Published information about movement in relation to migration distance is lacking but Cooper (1998, personal communication) and Fitzpatrick (1998, personal communication) both recommend a separation distance of one km between element occurrences. Dispersal patterns are best known for invasive species which likely have the greatest dispersal capability, therefore, separation distances have been determined for all crayfish based on these studies. Guan and Wiles (1997) provided evidence from the River Great Ouse in the United Kingdom that the range of movement for the majority of the invasive Pacifastacus leniusculus was within 190 m. Bubb et al. (2004) also studied P. leniusculus in England using radio-tagging and found median maximal upstream and downstream movement distances were 13.5 m (range 0-283 m) and 15 m (range 0-417 m), respectively. Barbaresi et al. (2004) found that ranging speed in the invasive crayfish Procambarus clarkii (Girard) to be slow (0.3 to 76.5 m/day) with the widest ranging individual traveling 304 m. Lewis and Horton (1996) found that 21% of tagged Pacifastacus leniusculus in an Oregon harvest pond moved >1000 m in one year while the majority moved <500 m. As such minimum separation distance (unsuitable and suitable) has been set at the NatureServe standard minimum of two km.

Exposed pools and streams in caves represent "karst windows" into more extensive underground streams. No information on the distance cave crayfish can disperse in underground streams is yet available.

Date: 18Oct2004
Author: Cordeiro, J.
Notes: Primary burrowers include the following taxa: Cambarus (Cambarus) carolinus, C. (C.) diogenes diogenes, C. (Depressicambarus) catagius, C. (D.) cymatilis, C. (D.) deweesae, C. (D.) harti, C. (D.) reflexus, C. (D.) pyronotus, C. (D.) striatus, C. (D.) strigosus, C. (D.) truncatus, C. (Glareocola), C. (Jugicambarus) batchi, C. (J.) carolinus, C. (J.) causeyi, C. (J.) dubius, C. (J.) gentryi, C. (J.) monongalensis, C. (J.) nodosus, C. (Lacunicambarus), C. (Tubericambarus), Distocambarus, Fallicambarus, Procambarus (Acucauda), P. (Distocambarus), P. (Girardiella) barbiger, P. (G.) cometes, P. (G.) connus, P. (G.) curdi, P. (G.) gracilis, P. (G.) hagenianus hagenianus, P. (G.) hagenianus vesticeps, P. (G.) liberorum, P. (G.) pogum, P. (Hagenides) [except P. pygmaeus]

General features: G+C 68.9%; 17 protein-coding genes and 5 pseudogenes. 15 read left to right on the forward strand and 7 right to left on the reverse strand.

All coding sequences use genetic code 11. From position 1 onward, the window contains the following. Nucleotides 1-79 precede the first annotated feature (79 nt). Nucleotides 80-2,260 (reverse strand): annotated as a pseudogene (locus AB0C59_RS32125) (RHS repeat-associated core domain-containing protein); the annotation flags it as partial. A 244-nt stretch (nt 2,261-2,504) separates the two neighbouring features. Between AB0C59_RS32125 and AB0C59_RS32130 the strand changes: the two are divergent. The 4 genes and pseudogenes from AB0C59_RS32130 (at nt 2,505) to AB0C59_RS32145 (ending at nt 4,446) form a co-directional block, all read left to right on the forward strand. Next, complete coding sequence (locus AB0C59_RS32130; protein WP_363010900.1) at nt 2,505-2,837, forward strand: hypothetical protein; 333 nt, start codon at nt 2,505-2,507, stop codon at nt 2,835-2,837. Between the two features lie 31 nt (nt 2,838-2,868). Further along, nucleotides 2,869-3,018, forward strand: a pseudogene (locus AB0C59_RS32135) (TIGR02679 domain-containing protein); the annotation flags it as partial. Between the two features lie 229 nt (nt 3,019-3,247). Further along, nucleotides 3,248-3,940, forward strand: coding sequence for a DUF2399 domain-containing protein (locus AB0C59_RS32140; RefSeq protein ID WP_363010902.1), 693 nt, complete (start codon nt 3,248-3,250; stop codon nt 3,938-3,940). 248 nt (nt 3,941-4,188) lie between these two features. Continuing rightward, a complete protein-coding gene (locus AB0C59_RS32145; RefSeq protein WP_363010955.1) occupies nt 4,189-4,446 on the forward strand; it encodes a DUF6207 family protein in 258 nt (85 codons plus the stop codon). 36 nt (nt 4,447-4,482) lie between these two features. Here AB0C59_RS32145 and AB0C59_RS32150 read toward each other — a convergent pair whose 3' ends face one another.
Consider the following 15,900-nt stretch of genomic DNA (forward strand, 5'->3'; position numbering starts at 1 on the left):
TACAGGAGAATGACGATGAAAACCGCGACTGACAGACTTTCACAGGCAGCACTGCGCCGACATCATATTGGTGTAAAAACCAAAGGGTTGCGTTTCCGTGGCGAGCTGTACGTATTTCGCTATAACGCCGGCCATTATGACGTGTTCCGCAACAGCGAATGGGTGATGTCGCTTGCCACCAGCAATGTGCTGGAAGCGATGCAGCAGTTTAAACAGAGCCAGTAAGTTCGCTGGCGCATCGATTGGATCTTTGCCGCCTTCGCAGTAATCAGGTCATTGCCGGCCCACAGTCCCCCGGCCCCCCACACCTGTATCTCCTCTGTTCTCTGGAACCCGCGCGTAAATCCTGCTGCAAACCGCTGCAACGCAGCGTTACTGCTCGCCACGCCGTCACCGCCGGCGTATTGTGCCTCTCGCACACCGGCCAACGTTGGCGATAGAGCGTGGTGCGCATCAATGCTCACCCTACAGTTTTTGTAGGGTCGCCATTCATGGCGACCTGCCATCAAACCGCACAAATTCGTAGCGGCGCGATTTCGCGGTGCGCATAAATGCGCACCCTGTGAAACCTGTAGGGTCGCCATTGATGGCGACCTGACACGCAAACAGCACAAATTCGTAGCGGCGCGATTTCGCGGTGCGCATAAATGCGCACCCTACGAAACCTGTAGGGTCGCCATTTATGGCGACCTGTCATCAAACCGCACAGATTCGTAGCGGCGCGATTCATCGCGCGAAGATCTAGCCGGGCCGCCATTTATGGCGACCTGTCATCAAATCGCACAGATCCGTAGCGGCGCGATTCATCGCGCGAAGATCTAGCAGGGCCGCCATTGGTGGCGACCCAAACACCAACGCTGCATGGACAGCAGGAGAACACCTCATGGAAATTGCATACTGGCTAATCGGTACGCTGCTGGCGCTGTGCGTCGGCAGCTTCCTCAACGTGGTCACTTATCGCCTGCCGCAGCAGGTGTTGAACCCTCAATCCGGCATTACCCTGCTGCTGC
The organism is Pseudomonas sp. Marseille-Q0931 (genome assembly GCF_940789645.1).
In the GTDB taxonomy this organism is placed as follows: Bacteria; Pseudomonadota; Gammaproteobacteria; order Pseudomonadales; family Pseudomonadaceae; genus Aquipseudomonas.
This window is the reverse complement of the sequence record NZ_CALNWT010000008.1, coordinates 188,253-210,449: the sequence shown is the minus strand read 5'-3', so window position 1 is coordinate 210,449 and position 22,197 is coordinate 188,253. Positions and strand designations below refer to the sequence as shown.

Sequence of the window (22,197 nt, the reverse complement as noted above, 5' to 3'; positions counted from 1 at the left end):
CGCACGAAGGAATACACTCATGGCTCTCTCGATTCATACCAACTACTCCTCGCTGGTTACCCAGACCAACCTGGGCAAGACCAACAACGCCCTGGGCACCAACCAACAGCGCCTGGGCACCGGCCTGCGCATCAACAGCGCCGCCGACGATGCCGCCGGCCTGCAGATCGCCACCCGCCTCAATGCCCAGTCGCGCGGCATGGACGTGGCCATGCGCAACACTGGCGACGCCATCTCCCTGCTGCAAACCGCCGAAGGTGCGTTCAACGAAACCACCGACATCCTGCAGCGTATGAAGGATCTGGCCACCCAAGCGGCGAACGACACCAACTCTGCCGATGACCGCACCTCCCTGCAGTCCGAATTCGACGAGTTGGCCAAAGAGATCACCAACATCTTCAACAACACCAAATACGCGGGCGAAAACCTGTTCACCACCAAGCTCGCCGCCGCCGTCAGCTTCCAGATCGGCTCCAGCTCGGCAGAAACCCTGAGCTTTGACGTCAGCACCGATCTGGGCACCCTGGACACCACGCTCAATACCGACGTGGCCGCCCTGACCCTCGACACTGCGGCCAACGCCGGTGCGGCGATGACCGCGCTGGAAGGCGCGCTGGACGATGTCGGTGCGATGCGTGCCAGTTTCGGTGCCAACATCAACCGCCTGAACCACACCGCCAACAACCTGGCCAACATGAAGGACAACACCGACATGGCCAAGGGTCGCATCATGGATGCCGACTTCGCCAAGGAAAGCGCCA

Secondary burrowers include the following taxa: Cambarus (Cambarus) ortmanni, C. (Depressicambarus) latimanus, C. (D.) reduncus, Hobbseus, Procambarus (Cambarus) clarkii, P. (Girardiella) kensleyi, P. (G.) reimeri, P. (G.) simulans, P. (G.) steigmani, P. (G.) tulanei, P. (Hagenides) pygmaeus, P. (Leconticambarus) [excepting P. alleni and P. milleri], P. (Ortmannicus) [excepting the cave dwelling species], P. (Tenuicambarus)
Tertiary burrowers include the following taxa: Barbicambarus, Bouchardina, Cambarus (Cambarus) angularis, C. (C.) bartonii carinirostris, C. (C.) bartonii cavatus, C. (C.) howardi, C. (C.) sciotensis, C. (Depressicambarus) englishi, C. (D.) graysoni, C. (D.) halli, C. (D.) obstipus, C. (D.) sphenoides, C. (Erebicambarus) ornatus, C. (E.) rusticiformis, C. (Exilicambarus) cracens, C. (Hiaticambarus), C. (Jugicambarus) asperimanus, C. (J.) bouchardi, C. (J.) crinipes, C. (J.) distans, C. (J.) friaufi, C. (J.) obeyensis, C. (J.) parvoculus, C. (J.) unestami, C. (Puncticambarus) [excepting the cave dwelling species], C. (Veticambarus), Cambarellus, Faxonella, Orconectes [excepting the cave dwelling species], Pacifastacus, Procambarus (Capillicambarus), P. (Girardiella) ceruleus, P.

Population/Occurrence Viability
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U.S. Invasive Species Impact Rank (I-Rank) Not yet assessed
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Authors/Contributors
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NatureServe Conservation Status Factors Edition Date: 01Jul2009
NatureServe Conservation Status Factors Author: Cordeiro, J.
Element Ecology & Life History Edition Date: 07Jul2009
Element Ecology & Life History Author(s): Cordeiro, J. (2009); FITZPATRICK, J.F. (1992)

Zoological data developed by NatureServe and its network of natural heritage programs (see Local Programs) and other contributors and cooperators (see Sources).

References